India is under an enormous crisis because of shortage of oxygen for treatment of COVID patients. Patients across the country are rushing to hospitals with no beds and many are under oxygen therapy at home. Oxygen shortage is the single biggest problem India faces at this very moment.
Manu Prakash, a professor of bioengineering at Stanford University, has developed a Project basted on 3D printed engineering that allow to save up to 50% of oxygen in a tank . This is possible because during oxygen therapy, when a patient exhales, oxygen is still being supplied and is thus wasted.
Prakash developed an open source and rapidly manufacturable passive oxygen conservation device for treatment of mild COVID-19 patients who are on high-flow nasal cannula to be used at places facing shortage of oxygen like in India. He thought about a solution to deliver a bolus of oxygen only when a patient inhales, following the natural flow of respiration. How did he do it? By using a 3D printed device that preserves the oxygen during the exhalation cycle.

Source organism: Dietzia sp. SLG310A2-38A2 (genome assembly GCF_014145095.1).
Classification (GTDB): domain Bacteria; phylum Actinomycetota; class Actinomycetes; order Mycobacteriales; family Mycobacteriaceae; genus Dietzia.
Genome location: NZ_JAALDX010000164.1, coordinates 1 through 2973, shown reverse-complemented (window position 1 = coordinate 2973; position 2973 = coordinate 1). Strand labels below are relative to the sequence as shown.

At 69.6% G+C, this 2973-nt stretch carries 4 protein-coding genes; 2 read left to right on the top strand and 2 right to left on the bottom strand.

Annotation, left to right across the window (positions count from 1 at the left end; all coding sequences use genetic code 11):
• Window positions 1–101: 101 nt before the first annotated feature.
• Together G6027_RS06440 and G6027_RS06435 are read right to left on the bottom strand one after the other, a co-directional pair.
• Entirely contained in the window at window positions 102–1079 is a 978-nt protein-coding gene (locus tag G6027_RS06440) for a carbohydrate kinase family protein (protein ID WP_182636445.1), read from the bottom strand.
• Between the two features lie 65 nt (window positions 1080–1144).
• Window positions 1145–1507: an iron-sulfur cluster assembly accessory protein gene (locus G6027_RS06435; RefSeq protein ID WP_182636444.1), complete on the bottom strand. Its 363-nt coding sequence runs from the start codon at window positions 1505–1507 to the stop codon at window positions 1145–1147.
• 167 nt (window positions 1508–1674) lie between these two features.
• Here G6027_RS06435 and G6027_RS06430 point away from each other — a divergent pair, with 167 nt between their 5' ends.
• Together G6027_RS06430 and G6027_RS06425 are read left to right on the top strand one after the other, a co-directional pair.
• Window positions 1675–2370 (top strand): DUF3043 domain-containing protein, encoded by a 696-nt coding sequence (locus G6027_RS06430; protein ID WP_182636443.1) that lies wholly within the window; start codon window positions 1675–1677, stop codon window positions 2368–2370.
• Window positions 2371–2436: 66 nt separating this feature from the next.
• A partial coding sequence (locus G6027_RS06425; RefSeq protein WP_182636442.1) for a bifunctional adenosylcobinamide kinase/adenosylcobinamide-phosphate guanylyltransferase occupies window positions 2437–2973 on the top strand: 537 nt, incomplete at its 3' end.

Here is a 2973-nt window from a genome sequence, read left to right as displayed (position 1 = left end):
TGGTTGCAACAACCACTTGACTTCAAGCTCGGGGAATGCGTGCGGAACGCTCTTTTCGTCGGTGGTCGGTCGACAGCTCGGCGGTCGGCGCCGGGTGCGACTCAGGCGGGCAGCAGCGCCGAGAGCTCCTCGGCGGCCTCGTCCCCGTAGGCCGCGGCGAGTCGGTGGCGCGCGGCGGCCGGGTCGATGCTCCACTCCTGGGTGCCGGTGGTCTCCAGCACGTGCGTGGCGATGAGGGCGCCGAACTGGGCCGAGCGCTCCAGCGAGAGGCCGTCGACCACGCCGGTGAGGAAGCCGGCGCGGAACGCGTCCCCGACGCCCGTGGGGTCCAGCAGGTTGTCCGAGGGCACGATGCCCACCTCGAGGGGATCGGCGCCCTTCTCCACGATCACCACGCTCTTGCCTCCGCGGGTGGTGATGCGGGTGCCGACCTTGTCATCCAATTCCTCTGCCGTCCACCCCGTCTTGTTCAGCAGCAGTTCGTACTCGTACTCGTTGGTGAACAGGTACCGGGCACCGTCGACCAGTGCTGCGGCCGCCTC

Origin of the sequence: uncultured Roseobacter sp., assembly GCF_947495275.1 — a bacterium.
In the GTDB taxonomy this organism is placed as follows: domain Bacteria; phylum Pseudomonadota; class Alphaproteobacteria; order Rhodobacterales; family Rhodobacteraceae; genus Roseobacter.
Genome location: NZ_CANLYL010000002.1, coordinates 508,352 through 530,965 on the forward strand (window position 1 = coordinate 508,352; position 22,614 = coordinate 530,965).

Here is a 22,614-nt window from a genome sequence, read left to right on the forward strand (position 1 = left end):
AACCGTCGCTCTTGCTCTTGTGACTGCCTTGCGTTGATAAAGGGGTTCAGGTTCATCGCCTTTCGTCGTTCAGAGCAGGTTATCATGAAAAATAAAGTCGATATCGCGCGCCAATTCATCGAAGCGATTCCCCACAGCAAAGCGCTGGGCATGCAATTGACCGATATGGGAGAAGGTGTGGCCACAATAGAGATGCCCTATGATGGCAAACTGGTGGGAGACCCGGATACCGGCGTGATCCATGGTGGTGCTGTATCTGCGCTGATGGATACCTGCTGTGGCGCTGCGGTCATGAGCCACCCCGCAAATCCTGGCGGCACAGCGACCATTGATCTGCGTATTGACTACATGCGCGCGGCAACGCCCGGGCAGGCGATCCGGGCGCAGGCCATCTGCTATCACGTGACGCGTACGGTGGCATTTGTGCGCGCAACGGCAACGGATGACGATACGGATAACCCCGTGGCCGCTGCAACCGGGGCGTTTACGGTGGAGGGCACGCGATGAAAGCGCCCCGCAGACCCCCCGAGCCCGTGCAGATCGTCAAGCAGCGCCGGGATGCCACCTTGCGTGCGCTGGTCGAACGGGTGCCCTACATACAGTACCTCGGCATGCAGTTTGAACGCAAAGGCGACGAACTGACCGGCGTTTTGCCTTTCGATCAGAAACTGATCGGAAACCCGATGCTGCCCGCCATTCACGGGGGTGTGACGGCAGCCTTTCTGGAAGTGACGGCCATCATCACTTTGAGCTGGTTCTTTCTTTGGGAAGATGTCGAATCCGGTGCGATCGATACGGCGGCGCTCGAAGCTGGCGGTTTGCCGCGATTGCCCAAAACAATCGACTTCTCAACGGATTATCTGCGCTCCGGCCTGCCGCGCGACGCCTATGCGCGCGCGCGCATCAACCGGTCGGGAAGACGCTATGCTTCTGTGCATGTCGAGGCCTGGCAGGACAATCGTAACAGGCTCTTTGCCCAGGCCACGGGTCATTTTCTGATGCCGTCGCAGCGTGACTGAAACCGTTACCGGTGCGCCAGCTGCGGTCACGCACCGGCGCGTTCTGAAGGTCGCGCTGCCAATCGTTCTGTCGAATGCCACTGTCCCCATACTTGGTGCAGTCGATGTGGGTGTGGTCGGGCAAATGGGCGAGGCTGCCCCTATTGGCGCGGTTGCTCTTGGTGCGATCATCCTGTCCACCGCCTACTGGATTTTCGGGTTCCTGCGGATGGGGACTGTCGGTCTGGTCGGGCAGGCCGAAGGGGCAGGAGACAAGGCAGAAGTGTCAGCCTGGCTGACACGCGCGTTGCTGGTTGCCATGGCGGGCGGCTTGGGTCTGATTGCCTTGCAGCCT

The project presentation emphasizes it is a temporary and ‘non-approved ‘ solution only for emergencial use. Moreover, the device is envisioned to be used in settings where patients with mild conditions are being treated; and not used for severe covid patients.
Therefore, they recommend the complete industrial process for better outcomes., once these valves were originally designed for use in ICU ventilators. Using a metal body will ensure reliability over large number of cycles. However, given the emergencial application here, it may indeed be worthwhile to test 3D printed components.
The project is open sourced and can be assessed here.